Gödel says that there are true statements that can't be proved, given a sound axiomatic system. Does anyone say anything about the provability of the provability of statements?
Is it still an open question that every logic statement that is provable can be proved to be provable? Or equivalently that every unprovable statement can be proved to be unprovable?
Or more specifically, is it still an open question if a subset of the provable statements (for example the true ones) can always be proved to be provable/unprovable so that one day we might come to the conclusion that all the true provable theorems can be proved to be provable?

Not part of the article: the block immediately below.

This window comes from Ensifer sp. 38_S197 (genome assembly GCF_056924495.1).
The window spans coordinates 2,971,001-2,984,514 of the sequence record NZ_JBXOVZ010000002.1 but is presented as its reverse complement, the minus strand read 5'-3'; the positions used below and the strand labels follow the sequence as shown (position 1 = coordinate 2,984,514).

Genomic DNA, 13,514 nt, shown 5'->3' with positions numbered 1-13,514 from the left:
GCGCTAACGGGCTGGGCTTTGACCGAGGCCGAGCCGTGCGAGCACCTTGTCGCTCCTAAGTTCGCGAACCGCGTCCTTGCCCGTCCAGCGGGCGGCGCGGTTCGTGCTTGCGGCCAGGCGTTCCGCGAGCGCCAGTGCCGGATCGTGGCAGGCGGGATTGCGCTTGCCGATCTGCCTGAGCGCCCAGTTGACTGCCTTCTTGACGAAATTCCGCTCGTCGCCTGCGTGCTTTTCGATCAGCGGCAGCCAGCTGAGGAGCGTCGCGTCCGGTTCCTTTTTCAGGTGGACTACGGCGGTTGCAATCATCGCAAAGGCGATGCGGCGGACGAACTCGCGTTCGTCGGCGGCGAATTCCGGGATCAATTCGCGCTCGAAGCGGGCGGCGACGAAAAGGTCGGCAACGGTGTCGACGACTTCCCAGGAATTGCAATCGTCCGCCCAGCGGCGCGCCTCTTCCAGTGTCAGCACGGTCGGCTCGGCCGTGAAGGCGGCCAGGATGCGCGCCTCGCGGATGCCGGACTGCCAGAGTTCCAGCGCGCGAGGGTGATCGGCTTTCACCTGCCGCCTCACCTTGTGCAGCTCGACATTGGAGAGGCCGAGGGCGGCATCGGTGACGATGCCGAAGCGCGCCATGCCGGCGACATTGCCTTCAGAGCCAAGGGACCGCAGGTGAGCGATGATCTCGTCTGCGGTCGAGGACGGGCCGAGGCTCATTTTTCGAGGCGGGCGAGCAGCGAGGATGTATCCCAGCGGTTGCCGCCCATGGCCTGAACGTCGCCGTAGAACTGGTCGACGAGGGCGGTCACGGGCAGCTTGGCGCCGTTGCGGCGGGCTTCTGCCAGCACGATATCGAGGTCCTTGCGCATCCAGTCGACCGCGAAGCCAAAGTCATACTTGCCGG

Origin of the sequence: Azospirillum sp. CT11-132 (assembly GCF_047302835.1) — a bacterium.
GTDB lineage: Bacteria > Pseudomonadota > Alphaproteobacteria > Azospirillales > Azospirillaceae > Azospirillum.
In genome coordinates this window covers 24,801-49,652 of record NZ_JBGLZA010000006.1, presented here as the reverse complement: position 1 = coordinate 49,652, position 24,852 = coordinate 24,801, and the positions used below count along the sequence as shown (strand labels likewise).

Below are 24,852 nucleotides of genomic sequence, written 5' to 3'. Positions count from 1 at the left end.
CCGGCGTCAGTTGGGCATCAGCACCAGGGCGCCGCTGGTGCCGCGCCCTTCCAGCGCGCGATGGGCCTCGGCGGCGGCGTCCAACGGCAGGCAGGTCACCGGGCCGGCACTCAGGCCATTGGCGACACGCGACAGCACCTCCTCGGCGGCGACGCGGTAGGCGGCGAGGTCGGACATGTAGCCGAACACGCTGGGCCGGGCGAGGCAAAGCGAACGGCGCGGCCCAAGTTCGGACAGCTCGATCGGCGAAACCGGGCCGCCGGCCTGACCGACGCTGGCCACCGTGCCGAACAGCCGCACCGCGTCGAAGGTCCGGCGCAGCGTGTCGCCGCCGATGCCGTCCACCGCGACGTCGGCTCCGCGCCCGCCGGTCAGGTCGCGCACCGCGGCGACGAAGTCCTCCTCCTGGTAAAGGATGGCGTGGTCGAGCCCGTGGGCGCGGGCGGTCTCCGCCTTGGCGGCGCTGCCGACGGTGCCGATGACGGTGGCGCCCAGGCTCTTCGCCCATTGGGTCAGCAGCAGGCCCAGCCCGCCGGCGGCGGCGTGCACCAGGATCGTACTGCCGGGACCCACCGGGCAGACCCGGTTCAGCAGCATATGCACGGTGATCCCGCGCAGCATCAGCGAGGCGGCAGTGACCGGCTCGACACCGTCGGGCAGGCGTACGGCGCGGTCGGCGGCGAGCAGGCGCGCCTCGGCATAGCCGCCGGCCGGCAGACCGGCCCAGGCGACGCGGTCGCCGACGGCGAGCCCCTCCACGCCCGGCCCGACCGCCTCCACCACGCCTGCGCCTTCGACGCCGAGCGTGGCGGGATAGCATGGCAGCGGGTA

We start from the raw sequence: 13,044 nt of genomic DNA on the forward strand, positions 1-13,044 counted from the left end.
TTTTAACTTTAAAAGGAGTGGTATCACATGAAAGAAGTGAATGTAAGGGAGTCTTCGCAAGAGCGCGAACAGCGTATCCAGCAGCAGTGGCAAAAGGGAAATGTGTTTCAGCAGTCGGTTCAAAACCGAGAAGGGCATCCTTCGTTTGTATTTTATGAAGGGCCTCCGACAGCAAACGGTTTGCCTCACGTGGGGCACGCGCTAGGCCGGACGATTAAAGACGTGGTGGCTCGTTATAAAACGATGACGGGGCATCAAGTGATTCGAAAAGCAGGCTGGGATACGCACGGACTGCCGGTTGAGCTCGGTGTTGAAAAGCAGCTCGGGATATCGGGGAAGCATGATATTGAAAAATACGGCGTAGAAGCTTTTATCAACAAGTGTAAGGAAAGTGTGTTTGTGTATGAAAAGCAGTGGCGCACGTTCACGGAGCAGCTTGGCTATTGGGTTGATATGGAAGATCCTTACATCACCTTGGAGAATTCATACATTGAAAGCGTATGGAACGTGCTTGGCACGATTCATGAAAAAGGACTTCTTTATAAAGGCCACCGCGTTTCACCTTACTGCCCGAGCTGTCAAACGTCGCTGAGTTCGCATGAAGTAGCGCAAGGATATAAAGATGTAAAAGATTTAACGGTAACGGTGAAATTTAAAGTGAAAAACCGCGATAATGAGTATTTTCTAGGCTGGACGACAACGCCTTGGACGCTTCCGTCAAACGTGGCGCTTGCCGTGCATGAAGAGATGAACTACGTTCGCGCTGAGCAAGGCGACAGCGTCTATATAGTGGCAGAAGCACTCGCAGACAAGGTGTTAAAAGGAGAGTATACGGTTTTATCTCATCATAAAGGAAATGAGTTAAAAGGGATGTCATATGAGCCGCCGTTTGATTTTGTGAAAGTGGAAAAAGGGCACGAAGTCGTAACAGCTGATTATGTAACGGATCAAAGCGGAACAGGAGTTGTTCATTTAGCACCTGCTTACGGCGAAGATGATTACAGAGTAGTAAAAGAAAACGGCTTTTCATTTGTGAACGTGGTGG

I think my question may be a little outside of the box. I'll try to be more clear.
Gödel didn't specify the class of statements which are undecidable. What if, for example, all true theorems that can't be proved have some property P.
P being the property ‘useless for all practical purposes’.
Then we’d know that even though there are true theorems which cannot be proved, they are useless theorems. Wait a minute...is there such a thing as a useless theorem?